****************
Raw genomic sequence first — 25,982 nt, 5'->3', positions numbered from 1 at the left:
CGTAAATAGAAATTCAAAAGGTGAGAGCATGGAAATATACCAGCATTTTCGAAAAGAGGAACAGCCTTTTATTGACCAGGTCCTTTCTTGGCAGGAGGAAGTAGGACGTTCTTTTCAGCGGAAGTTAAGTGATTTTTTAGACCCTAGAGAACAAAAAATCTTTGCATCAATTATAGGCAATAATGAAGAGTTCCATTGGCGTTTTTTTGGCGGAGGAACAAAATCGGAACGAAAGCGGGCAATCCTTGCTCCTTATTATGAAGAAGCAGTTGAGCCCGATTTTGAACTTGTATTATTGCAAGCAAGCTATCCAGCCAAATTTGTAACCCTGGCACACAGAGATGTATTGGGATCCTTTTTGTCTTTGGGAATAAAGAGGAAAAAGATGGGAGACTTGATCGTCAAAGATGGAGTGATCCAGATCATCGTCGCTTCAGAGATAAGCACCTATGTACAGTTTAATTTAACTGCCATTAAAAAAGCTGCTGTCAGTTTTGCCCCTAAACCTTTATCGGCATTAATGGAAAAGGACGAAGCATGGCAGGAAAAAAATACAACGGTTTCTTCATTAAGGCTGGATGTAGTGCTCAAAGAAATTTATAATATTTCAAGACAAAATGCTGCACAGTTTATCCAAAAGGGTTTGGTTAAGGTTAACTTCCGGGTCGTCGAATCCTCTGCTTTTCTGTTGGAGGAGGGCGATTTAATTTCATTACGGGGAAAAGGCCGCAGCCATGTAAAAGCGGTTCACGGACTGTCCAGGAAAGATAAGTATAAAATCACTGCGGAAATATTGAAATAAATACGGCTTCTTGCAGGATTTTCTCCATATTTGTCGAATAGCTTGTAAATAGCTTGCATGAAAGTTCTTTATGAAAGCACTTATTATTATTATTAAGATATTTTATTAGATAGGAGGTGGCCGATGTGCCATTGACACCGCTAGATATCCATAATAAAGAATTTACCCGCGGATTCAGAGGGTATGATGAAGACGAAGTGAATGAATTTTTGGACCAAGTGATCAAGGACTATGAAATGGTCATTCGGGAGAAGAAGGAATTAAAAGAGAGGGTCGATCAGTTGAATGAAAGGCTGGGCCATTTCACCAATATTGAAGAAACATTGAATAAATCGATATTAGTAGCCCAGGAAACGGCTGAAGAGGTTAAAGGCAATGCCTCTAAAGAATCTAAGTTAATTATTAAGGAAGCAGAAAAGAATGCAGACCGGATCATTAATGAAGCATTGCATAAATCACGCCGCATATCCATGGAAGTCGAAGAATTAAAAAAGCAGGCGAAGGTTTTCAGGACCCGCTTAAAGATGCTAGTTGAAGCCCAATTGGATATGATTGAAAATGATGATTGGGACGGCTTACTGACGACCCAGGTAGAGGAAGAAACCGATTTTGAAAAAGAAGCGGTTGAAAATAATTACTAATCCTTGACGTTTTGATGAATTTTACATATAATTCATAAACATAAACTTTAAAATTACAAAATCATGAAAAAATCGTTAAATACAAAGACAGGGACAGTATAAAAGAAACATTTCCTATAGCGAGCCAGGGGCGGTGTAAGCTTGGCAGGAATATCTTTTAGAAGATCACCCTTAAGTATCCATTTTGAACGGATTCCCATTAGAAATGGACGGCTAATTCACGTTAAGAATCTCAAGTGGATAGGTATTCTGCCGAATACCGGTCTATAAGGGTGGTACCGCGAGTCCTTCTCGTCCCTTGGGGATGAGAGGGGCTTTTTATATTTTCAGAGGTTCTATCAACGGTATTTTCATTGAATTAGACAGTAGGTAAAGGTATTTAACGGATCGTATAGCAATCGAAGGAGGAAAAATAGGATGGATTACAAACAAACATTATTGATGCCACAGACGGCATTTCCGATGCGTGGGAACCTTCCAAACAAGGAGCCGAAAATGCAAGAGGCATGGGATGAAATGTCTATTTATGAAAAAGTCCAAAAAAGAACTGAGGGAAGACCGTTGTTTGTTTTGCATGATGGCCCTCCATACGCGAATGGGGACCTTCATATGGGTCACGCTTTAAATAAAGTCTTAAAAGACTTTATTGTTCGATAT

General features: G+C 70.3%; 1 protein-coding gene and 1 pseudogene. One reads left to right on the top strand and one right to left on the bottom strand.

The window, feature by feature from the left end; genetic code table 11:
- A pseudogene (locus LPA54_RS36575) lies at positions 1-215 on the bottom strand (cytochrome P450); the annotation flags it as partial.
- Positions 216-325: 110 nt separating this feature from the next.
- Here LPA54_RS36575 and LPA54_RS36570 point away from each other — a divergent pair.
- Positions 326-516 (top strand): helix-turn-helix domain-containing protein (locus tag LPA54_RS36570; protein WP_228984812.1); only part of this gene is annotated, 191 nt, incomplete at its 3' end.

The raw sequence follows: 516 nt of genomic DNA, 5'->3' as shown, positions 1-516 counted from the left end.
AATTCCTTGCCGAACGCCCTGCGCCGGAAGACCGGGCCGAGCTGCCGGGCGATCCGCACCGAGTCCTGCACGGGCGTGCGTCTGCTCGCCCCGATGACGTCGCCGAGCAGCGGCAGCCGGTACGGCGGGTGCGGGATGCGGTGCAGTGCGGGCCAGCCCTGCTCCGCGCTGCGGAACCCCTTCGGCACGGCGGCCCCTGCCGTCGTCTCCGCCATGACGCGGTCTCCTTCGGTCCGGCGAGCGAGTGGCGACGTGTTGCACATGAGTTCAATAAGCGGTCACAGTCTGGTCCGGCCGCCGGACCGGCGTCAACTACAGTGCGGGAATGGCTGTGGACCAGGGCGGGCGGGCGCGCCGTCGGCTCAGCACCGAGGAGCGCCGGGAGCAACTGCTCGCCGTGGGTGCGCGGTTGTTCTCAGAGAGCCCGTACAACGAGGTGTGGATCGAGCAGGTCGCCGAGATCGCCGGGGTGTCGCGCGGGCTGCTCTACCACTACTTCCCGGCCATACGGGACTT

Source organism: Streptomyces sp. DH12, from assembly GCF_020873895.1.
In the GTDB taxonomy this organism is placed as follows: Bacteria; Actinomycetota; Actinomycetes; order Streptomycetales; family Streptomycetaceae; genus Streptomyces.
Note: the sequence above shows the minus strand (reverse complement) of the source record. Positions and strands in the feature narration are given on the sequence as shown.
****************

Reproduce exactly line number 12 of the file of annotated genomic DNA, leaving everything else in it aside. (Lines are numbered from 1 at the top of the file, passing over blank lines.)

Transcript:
In the GTDB taxonomy this organism is placed as follows: Bacteria; Actinomycetota; Actinomycetes; order Streptomycetales; family Streptomycetaceae; genus Streptomyces.